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The Mass Media

The Mass Media

The Mass Media

“THE PLAYHOUSE: Evocative and Elusive”

Henry lives in a gorgeous Victorian house–the kind you find in haunted house movies, lit by candles in the window and chandeliers. He lives in the cramped and cluttered space of a writer, with piles of dictionaries and encyclopedias on the floor, an old mechanical typewriter on a desk, and an eclectic assortment of hats. There’s even a white picket fence on the very edge of the stage, battered and weather-stripped. It’s an evocative set, wth a backdrop of spiral patterns reminiscent of van Gogh’s “Starry Night” or Edvard Munch’s “The Scream.” Besides the aforementioned candles, the set – and indeed the play – is defined by lighting: the flicker of lightning outside the window, for example, which wakes Henry at the outset of the play. His wakefulness proves short-lived, as he blows out the candles and retires to bed.

Henry (performed by playwright Robert Kropf) is trying to jumpstart his creativity and write a play. His creative flow is hampered by the many wounds that have been visited upon the family. Henry’s mother (Donna Sorbello), who owns the house, is still coming to terms with the absence of her husband, who left on the day her son was born. One wounded relationship in turn wounds another, and though they share the same house, it’s obvious that mother and son lead very separate lives. Henry’s sister (Adrianna Krstansky), drawn to the house by the same candle Henry puffs out, comes by to visit, to coax Henry to finish his play, and eventually to perform it on the living room sofa, bouncing on the cushions between each line.

Henry’s play, called “The Walker House,” a semi-autobiographical view of the family, provides some sense of revelation, but also triggers great destruction: the burning of the house, the mother’s eventual suicide. Truth and deceit are commonly bred, life and death are inextricably bound, and yet great catastrophe can give way to greater beauty as, after the events of these past few weeks one can only hope fervently. But the characters, and indeed the very language of the play, focus inwardly on memories, on fears, on pain. Henry and his mother clutch their secrets tightly, and hint at treasures safeguarded within, but even at the end of the play these jewels are never brought out to light.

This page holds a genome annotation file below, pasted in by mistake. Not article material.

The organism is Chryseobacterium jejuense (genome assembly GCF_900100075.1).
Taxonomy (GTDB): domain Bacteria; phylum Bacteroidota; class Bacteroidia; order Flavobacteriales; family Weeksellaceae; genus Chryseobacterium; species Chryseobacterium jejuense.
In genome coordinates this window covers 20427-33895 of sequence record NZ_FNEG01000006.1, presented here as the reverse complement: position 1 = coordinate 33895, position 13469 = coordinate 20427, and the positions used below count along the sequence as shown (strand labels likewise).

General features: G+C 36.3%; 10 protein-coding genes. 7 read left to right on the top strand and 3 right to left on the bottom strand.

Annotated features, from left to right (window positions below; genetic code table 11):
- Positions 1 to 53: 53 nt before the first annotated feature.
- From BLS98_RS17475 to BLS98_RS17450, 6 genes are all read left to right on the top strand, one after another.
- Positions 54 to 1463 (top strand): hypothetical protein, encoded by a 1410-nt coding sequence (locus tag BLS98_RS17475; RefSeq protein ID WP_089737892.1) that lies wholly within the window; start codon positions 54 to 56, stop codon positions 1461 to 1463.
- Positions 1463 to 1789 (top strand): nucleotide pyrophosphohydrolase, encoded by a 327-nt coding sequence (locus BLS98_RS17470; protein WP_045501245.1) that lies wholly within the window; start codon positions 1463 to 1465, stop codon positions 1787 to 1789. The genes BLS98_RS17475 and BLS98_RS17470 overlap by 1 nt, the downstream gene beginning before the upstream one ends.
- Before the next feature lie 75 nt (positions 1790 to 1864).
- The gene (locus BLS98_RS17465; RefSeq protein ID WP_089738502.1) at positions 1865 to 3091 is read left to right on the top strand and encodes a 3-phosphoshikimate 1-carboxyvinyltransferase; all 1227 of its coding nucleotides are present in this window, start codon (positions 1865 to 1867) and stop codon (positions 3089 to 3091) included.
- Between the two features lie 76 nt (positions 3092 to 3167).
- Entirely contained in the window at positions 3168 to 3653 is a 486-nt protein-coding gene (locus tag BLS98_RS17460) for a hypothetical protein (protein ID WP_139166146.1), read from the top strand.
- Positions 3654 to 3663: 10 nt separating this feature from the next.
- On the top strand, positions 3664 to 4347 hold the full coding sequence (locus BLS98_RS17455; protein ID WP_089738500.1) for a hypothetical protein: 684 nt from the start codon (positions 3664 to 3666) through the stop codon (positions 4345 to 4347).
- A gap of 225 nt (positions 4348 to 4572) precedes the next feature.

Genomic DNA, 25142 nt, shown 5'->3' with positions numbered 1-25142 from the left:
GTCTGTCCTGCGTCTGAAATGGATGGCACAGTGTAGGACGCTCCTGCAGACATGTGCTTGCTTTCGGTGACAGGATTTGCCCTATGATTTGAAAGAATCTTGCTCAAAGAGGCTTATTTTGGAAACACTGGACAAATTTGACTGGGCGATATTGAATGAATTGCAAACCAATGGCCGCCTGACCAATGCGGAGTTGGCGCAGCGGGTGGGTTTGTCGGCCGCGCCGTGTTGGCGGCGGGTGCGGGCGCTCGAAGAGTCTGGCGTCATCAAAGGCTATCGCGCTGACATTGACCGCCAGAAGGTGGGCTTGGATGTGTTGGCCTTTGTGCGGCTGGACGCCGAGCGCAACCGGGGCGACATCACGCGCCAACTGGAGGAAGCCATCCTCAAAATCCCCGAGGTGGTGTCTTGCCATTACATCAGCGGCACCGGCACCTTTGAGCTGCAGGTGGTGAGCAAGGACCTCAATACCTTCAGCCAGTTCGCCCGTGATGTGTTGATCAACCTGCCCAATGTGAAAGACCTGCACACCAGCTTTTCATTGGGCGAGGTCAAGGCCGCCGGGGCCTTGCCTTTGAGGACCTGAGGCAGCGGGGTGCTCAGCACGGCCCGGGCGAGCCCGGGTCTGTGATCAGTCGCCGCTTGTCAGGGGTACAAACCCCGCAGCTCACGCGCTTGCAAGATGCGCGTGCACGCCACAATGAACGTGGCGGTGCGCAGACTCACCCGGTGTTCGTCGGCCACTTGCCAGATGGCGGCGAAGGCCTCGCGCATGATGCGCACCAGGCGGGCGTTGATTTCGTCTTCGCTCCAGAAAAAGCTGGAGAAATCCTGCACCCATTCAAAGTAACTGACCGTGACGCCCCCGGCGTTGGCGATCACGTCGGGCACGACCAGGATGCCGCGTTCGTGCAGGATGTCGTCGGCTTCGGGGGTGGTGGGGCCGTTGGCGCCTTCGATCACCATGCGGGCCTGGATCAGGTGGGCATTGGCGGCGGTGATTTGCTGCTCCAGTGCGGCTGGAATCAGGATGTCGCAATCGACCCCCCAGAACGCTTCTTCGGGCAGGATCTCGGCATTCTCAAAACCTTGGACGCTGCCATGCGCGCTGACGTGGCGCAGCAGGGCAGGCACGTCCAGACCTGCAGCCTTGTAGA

Henry varies between a slightly less neurotic Woody Allen and a resurrected beat poet. Henry’s mother, in contrast, is nearly monochromatic in her sense of loss and anguish, while Henry’s sister lapses in and out of so many characterizations – French chic, Southern belle – that her role as devoted sibling seems incidental, merely one of many portraitures. Meanwhile, Henry’s audience struggles to keep up with the play. The metaphors are as cramped as the furniture – fire, rain, fog, vision, life and death, and time – and in crowding in so much material Kropf ignores both local fire codes and poetic sensibility. Too often “The Playhouse” seems taken with its own sense of drama, confusing obscurity for profundity. Like lightning seen through fog, or a candle in the window, it’s easy to see this light – but difficult to see anything by it.

“The Playhouse” by Robert Kropf. At the Boston Playwright’s Theater, September 6 – 23. Produced by Ritual Theater Co. Directed by Wesley Savich. Starring Adrianne Krstansky, Robert Kropf, and Donna Sorbello. Suggested Donation $10 ($5 students and seniors).